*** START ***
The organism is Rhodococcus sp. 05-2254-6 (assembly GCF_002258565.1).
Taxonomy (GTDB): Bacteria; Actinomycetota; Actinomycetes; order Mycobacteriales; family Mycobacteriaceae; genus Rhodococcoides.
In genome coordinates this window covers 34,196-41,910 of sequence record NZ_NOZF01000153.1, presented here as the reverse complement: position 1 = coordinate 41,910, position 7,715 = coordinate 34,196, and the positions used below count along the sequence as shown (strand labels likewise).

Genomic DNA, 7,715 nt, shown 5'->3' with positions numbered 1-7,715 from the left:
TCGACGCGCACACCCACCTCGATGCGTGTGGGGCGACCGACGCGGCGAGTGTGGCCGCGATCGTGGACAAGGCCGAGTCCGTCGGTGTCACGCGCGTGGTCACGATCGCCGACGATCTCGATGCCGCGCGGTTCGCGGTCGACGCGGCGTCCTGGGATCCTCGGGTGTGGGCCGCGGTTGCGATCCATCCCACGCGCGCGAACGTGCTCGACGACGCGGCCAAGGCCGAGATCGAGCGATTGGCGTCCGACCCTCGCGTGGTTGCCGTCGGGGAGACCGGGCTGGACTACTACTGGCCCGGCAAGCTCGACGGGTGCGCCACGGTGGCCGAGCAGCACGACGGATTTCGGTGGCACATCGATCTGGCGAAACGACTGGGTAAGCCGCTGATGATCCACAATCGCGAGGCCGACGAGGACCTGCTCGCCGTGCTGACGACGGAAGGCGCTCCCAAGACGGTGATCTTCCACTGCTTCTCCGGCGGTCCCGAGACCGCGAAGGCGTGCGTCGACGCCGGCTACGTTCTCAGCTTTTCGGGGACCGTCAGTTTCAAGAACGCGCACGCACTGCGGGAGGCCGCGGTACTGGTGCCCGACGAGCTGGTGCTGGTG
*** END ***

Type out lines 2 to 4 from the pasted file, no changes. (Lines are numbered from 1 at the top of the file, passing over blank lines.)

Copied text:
Taxonomy (GTDB): Bacteria; Actinomycetota; Actinomycetes; order Mycobacteriales; family Mycobacteriaceae; genus Rhodococcoides.
In genome coordinates this window covers 34,196-41,910 of sequence record NZ_NOZF01000153.1, presented here as the reverse complement: position 1 = coordinate 41,910, position 7,715 = coordinate 34,196, and the positions used below count along the sequence as shown (strand labels likewise).

Genomic DNA, 7,715 nt, shown 5'->3' with positions numbered 1-7,715 from the left: